So We Stand activists recognised at the The Olive Morris Memorial Awards!

So We Stand are honoured to be celebrating and collaborating with the brilliant Olive Morris Collective. Look forward to seeing you this Friday!

If you haven’t booked your ticket please do at the email address below.

If your press, or would like to write/ document the campaign success and the awards please do get in contact on info@sowestand.com ASAP and we can discuss. 

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The Olive Morris Memorial Awards have been organised by the Remembering Olive Collective (ROC) to celebrate the legacy of black woman activist Olive Morris. The Awards were created as an opportunity to celebrate the spirit of Olive Morris as it lives on in the work of a new generation of young women activists.

The Olive Morris Memorial Awards Friday 2 December 2011, 7.00 – 9.30 pm

Karibu Education Centre, 7 Gresham Road, Brixton, London SW9 7PH

Tickets £3 Inclusive of food

The Olive Morris Memorial Awards have been organised by the Remembering Olive Collective (ROC) to celebrate the legacy of black woman activist Olive Morris. The Awards were created as an opportunity to celebrate the spirit of Olive Morris as it lives on in the work of a new generation of young women activists.

Women aged between 16 and 27 years of age, of African or Asian descent and involved in grassroots political work of any nature were nominated for the awards by their friends, colleagues or mentors. Of the nominees chosen to receive an award ROC will be honouring the work of:

Brenda May Goodchild an artist creating powerful art for the current campaigns against the criminalisation of squatting in England and Wales. Brenda has designed many SWS related movement building designs.

Ria Hylton involved in the Movement for Justice campaign against the deportation of Edson Comas

Mirella working with So We Stand, a UK-wide popular education collective focusing on struggles for environmental and social justice particularly on ‘We Are Mighty – a community book and empowerment programme’ and ‘Women, our environments and justice’.

Nim Ralph a founding member of So We Stand, working with communities across the UK to highlight the social and racial injustice of environmental issues. Also works with MOSAIC, an anti-racist group in Brighton. Nim has been a central voice in strategising all the community defence campaigns from London to Aberdeen!

Rukayah Sarumi, who has organised lectures on black feminism and the history of the women’s movement in Britain and is now active in Streatham Labour Party

Each nominee will receive a cheque for £300 in recognition of their political activism.

A further award of £100 to will be presented to 18 years old Iman Hussein for her work in the Guides Movement challenging its lack of diversity and with Roots a self-education Black History collective of 6th form college pupils.

The Remembering Olive Collective was formed in 2008 to honour the life of Olive Morris, an inspirational community activist of 1970s Britain, who died at the young age of 27 leaving behind a significant legacy of activism. Olive was a member of the British Black Panthers, as well as a founding member of the Organisation of Women of African and Asian Descent (OWAAD) and the Brixton Black Women’s Group. The breadth of her political work spanned from her pioneer role in the local squatter campaigns in South London; to organising with Black women and the student movement in London and Manchester, and supporting liberation struggles throughout the world.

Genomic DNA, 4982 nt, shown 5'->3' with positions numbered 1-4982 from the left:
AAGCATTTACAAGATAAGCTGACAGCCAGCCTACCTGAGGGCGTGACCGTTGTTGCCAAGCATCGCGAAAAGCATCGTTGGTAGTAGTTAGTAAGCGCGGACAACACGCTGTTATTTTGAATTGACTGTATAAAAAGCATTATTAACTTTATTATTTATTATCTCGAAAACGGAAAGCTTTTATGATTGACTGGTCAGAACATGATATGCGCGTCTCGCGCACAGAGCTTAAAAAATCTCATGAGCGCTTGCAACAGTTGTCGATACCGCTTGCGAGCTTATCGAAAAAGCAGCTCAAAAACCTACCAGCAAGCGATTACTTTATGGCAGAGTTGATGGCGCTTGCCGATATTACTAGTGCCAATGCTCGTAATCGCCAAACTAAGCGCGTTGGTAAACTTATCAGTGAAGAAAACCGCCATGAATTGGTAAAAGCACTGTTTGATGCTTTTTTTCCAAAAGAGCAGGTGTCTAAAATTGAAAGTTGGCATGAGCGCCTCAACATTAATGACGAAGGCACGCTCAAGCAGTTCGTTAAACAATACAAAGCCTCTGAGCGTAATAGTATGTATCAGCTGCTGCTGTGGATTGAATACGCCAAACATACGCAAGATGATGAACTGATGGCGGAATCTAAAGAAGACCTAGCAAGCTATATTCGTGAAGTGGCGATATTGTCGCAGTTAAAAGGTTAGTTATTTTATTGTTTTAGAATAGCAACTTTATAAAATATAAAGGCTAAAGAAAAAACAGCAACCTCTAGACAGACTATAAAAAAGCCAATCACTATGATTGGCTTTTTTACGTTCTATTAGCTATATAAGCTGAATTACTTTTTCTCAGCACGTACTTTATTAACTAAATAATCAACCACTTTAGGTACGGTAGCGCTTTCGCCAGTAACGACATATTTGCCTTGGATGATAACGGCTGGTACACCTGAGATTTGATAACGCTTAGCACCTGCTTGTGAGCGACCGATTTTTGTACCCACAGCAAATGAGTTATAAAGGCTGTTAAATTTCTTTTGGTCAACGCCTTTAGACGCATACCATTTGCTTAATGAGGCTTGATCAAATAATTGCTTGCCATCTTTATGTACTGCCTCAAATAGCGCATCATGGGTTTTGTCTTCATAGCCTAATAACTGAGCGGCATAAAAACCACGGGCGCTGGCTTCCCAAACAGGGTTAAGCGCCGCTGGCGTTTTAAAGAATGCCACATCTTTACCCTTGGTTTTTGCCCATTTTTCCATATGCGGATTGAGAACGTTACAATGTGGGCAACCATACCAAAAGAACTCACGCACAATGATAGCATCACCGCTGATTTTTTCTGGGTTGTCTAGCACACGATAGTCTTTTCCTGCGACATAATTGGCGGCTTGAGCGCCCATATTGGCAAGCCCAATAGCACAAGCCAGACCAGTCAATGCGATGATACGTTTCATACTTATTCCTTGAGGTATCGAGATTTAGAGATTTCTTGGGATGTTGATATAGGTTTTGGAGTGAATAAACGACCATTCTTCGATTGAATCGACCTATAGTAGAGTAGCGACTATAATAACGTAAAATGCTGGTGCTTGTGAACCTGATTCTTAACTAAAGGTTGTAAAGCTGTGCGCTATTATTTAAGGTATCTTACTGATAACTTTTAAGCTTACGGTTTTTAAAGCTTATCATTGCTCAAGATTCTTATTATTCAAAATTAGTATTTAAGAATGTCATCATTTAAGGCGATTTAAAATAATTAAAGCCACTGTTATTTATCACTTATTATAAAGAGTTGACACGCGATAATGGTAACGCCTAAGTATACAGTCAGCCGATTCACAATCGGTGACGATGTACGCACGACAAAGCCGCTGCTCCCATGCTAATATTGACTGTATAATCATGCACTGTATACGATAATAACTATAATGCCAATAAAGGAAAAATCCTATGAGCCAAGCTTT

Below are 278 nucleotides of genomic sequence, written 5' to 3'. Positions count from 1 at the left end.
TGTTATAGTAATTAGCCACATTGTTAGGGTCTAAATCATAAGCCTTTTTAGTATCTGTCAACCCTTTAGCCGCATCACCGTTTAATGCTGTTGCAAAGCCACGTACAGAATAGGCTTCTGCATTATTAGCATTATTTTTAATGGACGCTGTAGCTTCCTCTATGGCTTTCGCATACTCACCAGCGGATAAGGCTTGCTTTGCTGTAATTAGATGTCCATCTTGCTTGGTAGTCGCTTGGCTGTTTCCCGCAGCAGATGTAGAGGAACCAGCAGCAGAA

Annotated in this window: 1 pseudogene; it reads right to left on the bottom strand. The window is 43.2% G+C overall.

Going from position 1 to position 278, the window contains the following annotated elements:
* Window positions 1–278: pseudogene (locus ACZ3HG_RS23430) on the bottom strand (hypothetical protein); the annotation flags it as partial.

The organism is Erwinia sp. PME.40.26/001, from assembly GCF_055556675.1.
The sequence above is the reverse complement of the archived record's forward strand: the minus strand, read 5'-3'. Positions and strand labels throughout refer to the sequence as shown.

Formerly site of the Abeng Centre, the Karibu Centre is a fitting venue for the awards as the first national OWAAD Conference organised by Olive and others was held there in 1978.

“”Don’t just criticize. Organise!” is one of the slogans I associate with my memory of Olive.” said Liz Obi a member of the Collective. “So often I hear people of my generation bemoaning the lack of leadership and organization among young black people. It is therefore incredibly inspiring to know that there are young black women, who like Olive, are organising and are politically active. I am glad that ROC will be celebrating their achievements and can showcase to the community the breadth of activism that exists.” 

ROC is a good example of what can be achieved when a group of people come together to organise around an issue. With the help of a Heritage Lottery Fund grant, ROC was able to collect and archive papers, photographs and documents and a series of oral history recordings to form the Olive Morris Collection, which was deposited at Lambeth Archives in October 2009. The Collection has quickly become one of the most accessed items at Lambeth Archives and many young academics are using the collection as a resource for their work, with Olive’s story being included in books and references in many BA, MA and PhD dissertations. Other achievements of ROC’s work include a dedication to Olive on a plaque on the Black Achievers Wall in Liverpool’s International Slavery Museum (October 2011) and her inclusion in the Oxford National Dictionary of Biography. Olive was also featured on the Brixton Pound.

Notes:

The awards event will take place at 7 – 9.30 on Friday 2 December 2011 at The Karibu Education Centre, 7 Gresham Road, London, SW9 7PH

Tickets £3 Inclusive of food

There will be a live DJ set by Carlos Martinez (Agent of Change)

Spaces are limited so booking is essential

PLEASE RSVP to: olivemorrishq@gmail.com

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